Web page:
An integral aspect of re-training for the annual FIFA release is adapting to the various changes to core gameplay mechanics. For FIFA 14 on consoles, alterations to ball physics and player momentum have been so dramatic that hard-core followers of the series have had to perform a complete system reset to adjust. Changes to a formula that is a proven success always require time and dedication to perfect, so it is quite endearing to see that EA have not shirked their responsibilities to the ever-increasing fan base they have for the IOS version of FIFA 14.
Football games on the IOS market take a variety of forms. New Star Soccer focused on key moments of a single player career whilst Big Win Soccer 2013 was based around a slightly rough around the edges Ultimate Team framework. These games are both entertaining to play, though have never really felt complete. Of course, this is down to the third party developers not having the same level of experience and financial backing that EA is known for, but this does highlight how far the FIFA series stands above others. After the success of FIFA 13 on IOS, EA were under no real obligation to innovate beyond the obvious; a lick of paint here, a few new teams there. No threat has arisen from the market place recently to challenge them, though there have still been a significant number of changes.
Right off the bat, controls are noticeably enhanced from previous titles. FIFA 13 took every opportunity to mention ‘the most responsive controls ever delivered on IOS’. Indeed it was helpful to see an on screen joystick with marked buttons, although they were quite small and tricky to grasp. Overhauled controls on FIFA 14 now remove buttons and provide free-flowing touch controls which generate controlled and fluent gameplay. Tapping to pass, dragging to run and swiping to shoot are all responsive commands that are gratifying to execute as you begin to feel fully in control of every player on your team. Character animations have been improved with graphics also receiving that aforementioned ‘lick of paint’; creating some of the most realistic 3D player models I have seen within the IOS market.
Introducing the touch controls has manipulated the entire functionality of the game as it is now, quite literally, more hands on. Players dictate every action through their fingertips and as such are entirely responsible for everything from player movement to inch-perfect through balls. A great deal of focus is required to succeed (particularly on the higher difficulty settings), though pulling off well-worked routines and skills moves makes for a much more satiating experience when it has been, again literally, hand-crafted. Getting to grips with the new control scheme is highly recommended, though there is the option to refer back to the old format if need be.
The new gameplay style adopted in FIFA 14 was, bluntly, well implemented. Though, I am still noticing an issue with shooting which has recurred throughout the IOS series. Scoring is ridiculously easy, to the point where any strike from thirty to forty yards out is more likely than not to find the back of the net with a bit of practice. Unless I have a natural talent for shooting (which seems unlikely given my online record), then it would seem the developers are compensating for the tricky controls. As I’ve said, the new control system is a great improvement, though the number of commands needed for the game to function makes it inherently tricky to control no matter how ‘innovative’ the new ones are. It removes a fundamental element of football when the task becomes a matter of getting it into the opponents half rather than the box to score, as no build up play is required.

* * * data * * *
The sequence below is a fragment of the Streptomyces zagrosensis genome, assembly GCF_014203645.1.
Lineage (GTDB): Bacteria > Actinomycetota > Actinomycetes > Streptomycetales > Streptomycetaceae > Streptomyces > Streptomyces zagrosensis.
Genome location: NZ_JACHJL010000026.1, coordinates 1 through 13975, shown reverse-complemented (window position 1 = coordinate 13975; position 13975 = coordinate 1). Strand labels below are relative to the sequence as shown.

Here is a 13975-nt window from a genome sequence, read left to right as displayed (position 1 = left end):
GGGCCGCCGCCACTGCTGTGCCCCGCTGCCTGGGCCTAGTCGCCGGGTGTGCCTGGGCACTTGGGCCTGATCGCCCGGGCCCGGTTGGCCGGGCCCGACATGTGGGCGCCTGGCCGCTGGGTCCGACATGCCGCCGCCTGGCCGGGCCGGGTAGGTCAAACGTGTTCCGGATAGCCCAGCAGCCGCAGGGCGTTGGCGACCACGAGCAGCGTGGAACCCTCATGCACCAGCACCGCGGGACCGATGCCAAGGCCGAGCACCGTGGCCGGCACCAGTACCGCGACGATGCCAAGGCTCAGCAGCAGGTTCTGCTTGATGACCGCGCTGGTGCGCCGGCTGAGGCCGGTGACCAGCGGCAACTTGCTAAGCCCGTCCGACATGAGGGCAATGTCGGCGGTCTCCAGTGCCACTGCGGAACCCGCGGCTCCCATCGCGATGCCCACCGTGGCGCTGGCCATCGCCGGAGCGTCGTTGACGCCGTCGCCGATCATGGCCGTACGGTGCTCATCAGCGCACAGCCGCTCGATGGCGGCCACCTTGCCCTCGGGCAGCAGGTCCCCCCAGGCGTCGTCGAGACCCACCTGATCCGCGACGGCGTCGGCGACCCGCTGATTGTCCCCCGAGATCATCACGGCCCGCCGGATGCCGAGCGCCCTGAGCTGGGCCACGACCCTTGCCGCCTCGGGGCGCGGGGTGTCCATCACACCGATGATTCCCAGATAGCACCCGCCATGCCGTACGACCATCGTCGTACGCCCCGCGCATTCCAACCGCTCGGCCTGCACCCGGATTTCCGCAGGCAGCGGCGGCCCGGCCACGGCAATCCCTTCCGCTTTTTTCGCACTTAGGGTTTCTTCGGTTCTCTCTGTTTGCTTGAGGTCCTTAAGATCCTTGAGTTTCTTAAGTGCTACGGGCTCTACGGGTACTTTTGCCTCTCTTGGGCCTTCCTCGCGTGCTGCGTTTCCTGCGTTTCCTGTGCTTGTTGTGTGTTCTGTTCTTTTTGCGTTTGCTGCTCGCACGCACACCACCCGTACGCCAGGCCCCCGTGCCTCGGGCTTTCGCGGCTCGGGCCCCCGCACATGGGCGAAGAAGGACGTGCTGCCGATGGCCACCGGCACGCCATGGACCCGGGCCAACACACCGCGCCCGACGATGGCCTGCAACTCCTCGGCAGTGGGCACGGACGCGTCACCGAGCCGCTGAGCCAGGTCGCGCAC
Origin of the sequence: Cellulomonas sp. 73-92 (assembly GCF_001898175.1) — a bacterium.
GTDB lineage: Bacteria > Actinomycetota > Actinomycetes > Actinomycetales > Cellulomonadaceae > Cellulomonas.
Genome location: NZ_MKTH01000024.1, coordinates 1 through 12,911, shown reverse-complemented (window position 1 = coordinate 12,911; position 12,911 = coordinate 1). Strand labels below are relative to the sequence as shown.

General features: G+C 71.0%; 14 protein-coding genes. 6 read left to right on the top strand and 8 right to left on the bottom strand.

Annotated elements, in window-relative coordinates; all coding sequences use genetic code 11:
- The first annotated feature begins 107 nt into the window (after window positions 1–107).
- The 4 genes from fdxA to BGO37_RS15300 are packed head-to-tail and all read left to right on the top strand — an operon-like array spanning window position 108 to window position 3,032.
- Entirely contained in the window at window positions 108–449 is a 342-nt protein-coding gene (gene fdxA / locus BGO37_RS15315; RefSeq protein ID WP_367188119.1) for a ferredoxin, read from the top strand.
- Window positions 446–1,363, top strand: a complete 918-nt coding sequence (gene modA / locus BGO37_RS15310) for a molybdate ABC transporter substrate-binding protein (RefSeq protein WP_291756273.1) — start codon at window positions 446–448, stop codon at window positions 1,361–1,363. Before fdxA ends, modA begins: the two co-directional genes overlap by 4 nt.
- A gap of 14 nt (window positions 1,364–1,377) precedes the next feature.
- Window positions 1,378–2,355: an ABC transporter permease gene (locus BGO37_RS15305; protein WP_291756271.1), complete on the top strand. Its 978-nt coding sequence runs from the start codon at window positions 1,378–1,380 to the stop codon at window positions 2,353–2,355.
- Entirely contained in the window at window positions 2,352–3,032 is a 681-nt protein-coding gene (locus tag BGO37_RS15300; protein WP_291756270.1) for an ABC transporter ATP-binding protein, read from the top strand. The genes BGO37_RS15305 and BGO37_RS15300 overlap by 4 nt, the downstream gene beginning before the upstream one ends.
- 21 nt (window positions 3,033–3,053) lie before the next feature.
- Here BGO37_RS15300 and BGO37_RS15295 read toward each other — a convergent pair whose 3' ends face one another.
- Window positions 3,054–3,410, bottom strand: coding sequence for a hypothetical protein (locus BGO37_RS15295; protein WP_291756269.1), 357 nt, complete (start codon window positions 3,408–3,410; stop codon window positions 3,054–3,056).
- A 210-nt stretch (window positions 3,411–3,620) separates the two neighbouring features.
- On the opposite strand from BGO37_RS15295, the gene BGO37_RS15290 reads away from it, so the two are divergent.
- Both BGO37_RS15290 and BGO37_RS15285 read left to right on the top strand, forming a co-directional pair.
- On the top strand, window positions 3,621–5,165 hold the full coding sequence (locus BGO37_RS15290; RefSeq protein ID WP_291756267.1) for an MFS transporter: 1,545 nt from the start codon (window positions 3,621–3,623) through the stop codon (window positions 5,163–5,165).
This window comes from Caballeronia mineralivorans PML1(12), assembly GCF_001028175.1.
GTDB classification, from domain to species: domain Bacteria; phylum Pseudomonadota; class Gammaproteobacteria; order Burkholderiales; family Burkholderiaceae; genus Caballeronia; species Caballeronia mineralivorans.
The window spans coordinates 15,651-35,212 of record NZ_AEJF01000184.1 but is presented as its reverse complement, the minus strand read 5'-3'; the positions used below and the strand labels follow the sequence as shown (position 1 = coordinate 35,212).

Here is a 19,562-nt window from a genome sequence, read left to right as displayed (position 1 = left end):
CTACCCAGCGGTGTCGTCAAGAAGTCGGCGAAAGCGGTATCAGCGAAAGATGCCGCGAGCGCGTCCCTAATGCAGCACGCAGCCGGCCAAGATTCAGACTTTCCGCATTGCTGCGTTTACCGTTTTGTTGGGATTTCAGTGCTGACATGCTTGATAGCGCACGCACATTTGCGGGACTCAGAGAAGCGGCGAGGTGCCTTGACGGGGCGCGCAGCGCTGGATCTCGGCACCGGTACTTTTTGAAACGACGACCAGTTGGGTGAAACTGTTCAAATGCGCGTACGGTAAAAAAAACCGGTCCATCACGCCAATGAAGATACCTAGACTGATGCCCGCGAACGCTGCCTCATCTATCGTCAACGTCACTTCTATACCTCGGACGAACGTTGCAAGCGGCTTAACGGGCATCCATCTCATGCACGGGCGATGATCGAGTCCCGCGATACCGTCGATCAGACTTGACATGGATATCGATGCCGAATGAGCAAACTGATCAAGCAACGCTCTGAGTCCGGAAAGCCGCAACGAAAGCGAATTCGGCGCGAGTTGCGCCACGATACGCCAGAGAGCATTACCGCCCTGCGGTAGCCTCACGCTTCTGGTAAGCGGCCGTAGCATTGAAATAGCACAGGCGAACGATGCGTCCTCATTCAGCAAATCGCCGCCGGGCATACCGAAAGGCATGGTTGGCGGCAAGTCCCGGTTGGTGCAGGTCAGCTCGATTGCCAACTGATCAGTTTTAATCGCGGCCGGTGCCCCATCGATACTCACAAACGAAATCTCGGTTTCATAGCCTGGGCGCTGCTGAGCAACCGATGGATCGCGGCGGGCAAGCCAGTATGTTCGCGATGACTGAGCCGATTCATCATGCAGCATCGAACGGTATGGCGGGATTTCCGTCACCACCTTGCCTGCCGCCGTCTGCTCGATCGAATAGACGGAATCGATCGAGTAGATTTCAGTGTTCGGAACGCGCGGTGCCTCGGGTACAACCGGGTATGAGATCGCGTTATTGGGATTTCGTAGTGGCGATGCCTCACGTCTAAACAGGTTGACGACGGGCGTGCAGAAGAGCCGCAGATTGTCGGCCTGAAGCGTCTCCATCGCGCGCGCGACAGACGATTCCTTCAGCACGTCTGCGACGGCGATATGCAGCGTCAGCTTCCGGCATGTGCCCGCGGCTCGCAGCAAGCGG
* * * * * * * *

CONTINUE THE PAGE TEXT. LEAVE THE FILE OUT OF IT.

When installing the game, I was unsurprised to find the freemium model rear its ugly head as it has in so many EA creations for IOS. Though what did surprise me was how generous they are being with one of their flagship titles. My expectations were to download the game for free and then pay a premium price to unlock the majority of games modes. However FUT, Online matches and Game of the Week fixtures are available without purchase, whilst additional modes such as Kick-off, Tournament and Manager cost a mysteriously low £2.99. Considering that £2.99 is the cost to download FIFA 13, it seems a reasonably priced IAP to unlock all that the game has to offer. I imagine this low price is to encourage players to part from FIFA 13 and it honestly seems as good a reason as any.
With regards to the game modes, I would recommend the additional features if you intend to play FIFA 14 anywhere away from a stable WI-FI connection. FUT and Online will not run on 3G whilst any Game of the Week will need to be downloaded pre-emptively and even then will be quite restrictive in terms of variety. Having Kick-off and Manager mode at your disposal means you can get your FIFA fix whilst away from the console version.
For those with access to a console, the IOS version of FIFA 14 will be nothing more than a backup; a substitute of sorts that may only get the occasional twenty minutes in the spot light but shines none-the-less. For those ever increasing numbers whose gaming experience is dominated by IOS devices, genuine improvements to a beloved title are always going to be welcomed with open arms. Especially if that title can hold its head high as one of, if not the, most impressive football title on IOS to date. FIFA 14 for iOS gets 8 out of 10
- New controls enhance gameplay.
- Free to download with cheap IAP’s.
- General graphical and audio improvements.
- Controls take practice.
- Very dependent on WI-FI.
- No challenge in scoring.